From 4-6 February 2013 a meeting took place in Warsaw, Poland, of the Joint Committee of CCEE and CEC on the theme ‘Faith and Religion in a changing Europe. New Christian Movements in Europe: Challenge or Opportunity’
Under this heading the participants considered the questions posed to Christian churches by certain religious groups and movements. This is an issue that has already been addressed in the Charta Ecumenica, an agreed statement between CCEE and CEC, signed on 22 April 2001. That document expressed the wish to take seriously the critical questions of others, and to try together to conduct fair discussions with them. It also noted that a distinction must be made between the communities with which dialogues and encounters are to be sought, and those which should be warned against from a Christian point of view (cfr. Charta Ecumenica, 12).
The Warsaw meeting heard scientific data about such movements, which included (neo-)Pentecostal groups, and considered the factors that lead people to join them. The group shared ideas about how to respond to this complex challenge both through evangelisation and through renewal of the life of the churches. There was particular concern about the situation of those migrants coming to Europe who do not feel at home in the mainline European Churches and take refuge in new religious movements of one kind or another. The wider global context of this phenomenon was also noted and reference was made to eclecticism, fluidity of religious allegiance, and the way in which social media is changing the way people belong and relate.
CCEE and CEC gathered in prayer for people living in precarious situations. They noted with concern the danger and instability of the situation both in the Middle East and North Africa. A programme of constructive dialogue, throughout the whole region, is the only way forward if there is to be lasting justice and peace.
In the light of the above topics, members of CCEE and CEC took counsel together about the urgency of evangelisation. CCEE briefed the meeting about the New Evangelisation, the Year of Faith, and the 50th anniversary of the Second Vatican Council. A report was given of the recent Synod in Rome on Evangelisation. CEC shared about the most recent development in preparation for the 14th CEC General Assembly (Budapest, Hungary, July 3-8, 2013) which will be entitled ‘What are we waiting for now? – CEC and its mission in a changing Europe’. This gathering will seek to take forward the role and mission of the organisation, which was founded in 1959 and comprises in its membership 115 churches and 40 associated organisations.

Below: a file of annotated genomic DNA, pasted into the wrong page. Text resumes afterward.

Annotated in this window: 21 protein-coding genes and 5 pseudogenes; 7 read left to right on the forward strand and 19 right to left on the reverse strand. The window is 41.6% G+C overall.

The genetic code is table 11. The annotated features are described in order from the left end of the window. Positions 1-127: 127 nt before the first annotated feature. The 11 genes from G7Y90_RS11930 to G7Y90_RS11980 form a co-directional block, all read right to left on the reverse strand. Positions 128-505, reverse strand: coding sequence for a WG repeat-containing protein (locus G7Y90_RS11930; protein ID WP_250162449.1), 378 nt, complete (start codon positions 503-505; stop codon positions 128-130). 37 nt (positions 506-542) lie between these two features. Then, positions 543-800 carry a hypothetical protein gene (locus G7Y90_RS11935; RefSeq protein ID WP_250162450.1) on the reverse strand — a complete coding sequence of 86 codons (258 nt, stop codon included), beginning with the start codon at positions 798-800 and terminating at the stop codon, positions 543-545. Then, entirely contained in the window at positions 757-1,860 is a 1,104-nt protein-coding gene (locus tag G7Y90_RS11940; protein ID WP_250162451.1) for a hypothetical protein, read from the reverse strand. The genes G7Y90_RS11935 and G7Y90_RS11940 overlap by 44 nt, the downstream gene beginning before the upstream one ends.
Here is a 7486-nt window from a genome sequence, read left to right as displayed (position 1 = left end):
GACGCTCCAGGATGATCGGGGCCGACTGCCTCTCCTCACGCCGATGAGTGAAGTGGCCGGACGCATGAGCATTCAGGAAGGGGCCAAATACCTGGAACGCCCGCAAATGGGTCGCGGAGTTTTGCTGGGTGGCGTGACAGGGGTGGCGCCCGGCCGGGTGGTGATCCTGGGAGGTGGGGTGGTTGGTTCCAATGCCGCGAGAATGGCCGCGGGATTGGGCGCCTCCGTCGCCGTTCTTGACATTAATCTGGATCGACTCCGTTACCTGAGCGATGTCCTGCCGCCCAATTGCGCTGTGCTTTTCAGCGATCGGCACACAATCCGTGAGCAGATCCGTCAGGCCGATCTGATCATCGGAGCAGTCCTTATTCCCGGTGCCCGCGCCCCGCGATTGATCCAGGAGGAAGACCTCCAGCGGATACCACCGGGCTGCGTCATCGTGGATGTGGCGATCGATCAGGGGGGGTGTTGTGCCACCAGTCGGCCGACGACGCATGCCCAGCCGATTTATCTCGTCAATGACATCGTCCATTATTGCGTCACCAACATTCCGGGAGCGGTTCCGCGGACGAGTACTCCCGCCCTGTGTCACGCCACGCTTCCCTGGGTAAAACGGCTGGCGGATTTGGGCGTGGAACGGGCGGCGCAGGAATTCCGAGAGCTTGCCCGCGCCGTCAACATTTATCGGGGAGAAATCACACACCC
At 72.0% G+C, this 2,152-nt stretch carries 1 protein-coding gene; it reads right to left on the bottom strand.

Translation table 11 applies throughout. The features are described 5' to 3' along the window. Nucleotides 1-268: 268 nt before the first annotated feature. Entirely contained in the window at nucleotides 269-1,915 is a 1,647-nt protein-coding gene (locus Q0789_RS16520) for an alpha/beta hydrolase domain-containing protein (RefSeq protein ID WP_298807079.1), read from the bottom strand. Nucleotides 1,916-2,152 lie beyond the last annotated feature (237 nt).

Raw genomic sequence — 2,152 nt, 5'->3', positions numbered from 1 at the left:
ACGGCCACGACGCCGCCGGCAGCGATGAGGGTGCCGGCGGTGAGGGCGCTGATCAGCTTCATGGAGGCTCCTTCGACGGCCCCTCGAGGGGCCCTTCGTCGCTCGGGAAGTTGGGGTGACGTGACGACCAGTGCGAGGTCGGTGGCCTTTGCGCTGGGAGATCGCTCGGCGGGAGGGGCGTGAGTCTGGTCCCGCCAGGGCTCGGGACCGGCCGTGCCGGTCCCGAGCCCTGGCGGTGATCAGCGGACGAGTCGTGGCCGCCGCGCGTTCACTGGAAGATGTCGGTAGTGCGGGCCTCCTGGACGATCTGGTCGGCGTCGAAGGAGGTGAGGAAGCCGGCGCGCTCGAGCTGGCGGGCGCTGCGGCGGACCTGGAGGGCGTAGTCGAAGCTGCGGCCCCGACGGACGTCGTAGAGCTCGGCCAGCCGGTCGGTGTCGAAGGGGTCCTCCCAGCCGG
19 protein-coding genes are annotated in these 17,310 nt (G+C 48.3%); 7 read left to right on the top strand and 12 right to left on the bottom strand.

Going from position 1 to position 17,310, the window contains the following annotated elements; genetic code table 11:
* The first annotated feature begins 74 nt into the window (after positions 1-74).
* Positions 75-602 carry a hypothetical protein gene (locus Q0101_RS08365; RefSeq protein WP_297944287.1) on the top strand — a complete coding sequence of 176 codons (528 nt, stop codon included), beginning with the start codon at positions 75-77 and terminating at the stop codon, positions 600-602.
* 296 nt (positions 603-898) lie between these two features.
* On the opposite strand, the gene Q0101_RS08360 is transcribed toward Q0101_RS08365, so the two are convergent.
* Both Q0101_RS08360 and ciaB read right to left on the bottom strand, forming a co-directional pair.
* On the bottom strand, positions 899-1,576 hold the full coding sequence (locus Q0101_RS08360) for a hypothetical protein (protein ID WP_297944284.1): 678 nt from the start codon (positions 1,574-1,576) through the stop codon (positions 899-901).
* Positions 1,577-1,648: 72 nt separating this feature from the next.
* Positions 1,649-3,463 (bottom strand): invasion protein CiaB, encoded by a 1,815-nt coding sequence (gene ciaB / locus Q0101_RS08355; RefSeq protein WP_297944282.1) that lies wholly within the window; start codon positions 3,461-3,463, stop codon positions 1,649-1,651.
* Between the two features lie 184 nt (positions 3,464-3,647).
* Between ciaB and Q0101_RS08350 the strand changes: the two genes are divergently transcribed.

CCEE and CEC renewed their commitment to the search for ecclesial communion in service of an evermore effective witness and proclamation of Jesus Christ to the people of Europe.
2014 meeting. The 2014 meeting will be held from 17 to 19 February 2014.
Proceedings took place in an atmosphere of cordiality and friendship, and featured a number of opportunities for prayer. Participants have also visited, on Tuesday 5 February, the offices of the Polish Bishops’ Conference. The meeting concluded on Wednesday 6 February with a visit to the Museum of Insurrection.
The Conference of European Churches (CEC) is a communion of 115 Orthodox, Protestant, Anglican and Old Catholic Churches from all European countries, and 40 associated organisations. It was founded in 1959 and the CEC has offices in Geneva, Brussels and Strasbourg.
The Council of the Episcopal Conferences of Europe (CCEE) includes the current 33 European Episcopal Conferences, represented by their Presidents, and the Archbishops of Luxembourg, of the Principality of Monaco, the Maronite Archbishop of Cyprus and the Bishop of Chişinău (Moldova Rep.) and the Eparchial Bishop of Mukachevo. The President is Cardinal Péter Erdő, Archbishop of Esztergom-Budapest, Primate of Hungary; the Vice-Presidents are Cardinal Angelo Bagnasco, Archbishop of Genoa, and Mgr Józef Michalik, Archbishop of Przemyśl, Poland. The General Secretary is Mgr Duarte da Cunha. The Secretariat is based at St Gallen (Switzerland).
The Joint Committee, established in 1972, is the highest body for dialogue between CEC and CCEE. It meets annually and includes, as well as the two presidencies and General Secretaries of the two bodies, four members from CEC and four members appointed by CCEE.
CEC and CCEE delegations present at the meeting
His Eminence Metropolitan Emmanuel of France, Ecumenical Patriarchate, CEC President
OKRin Cordelia Kopsch, EKD United, Germany, CEC Vice-president
Metropolitan Arsenios Kardamakis, Ecumenical Patriarchate
Rev. Rauno Pietarinen, Orthodox Church of Finland
Dr. Joanna J. Matuszewska, Reformed Evangelical Church, Poland
Pastor Claire Sixt-Gateuille, Reformed Church of France
Rev. Dr Guy Liagre, CEC General Secretary
His Eminence Cardinal Péter Erdő, Archbishop of Esztergom-Budapest, CCEE President
His Eminence Cardinal Angelo Bagnasco, Archbishop of Genoa, CCEE Vice-president
His Grace Mgr. Józef Michalik, Archbishop of Przemyśl, CCEE Vice-president
His Grace Mgr. Kevin McDonald, Archbishop Emeritus of Southwark
His Lordship Mgr. Vasile Bizau, Bishop of Maramures
His Lordship Mgr. Tadeusz Pikus, Auxiliary Bishop of Warsaw
Rev. P. Luis Okulik, Secretary of CCEE’s Caritas in Veritate Commission
Monsignor Duarte da Cunha, CCEE General Secretary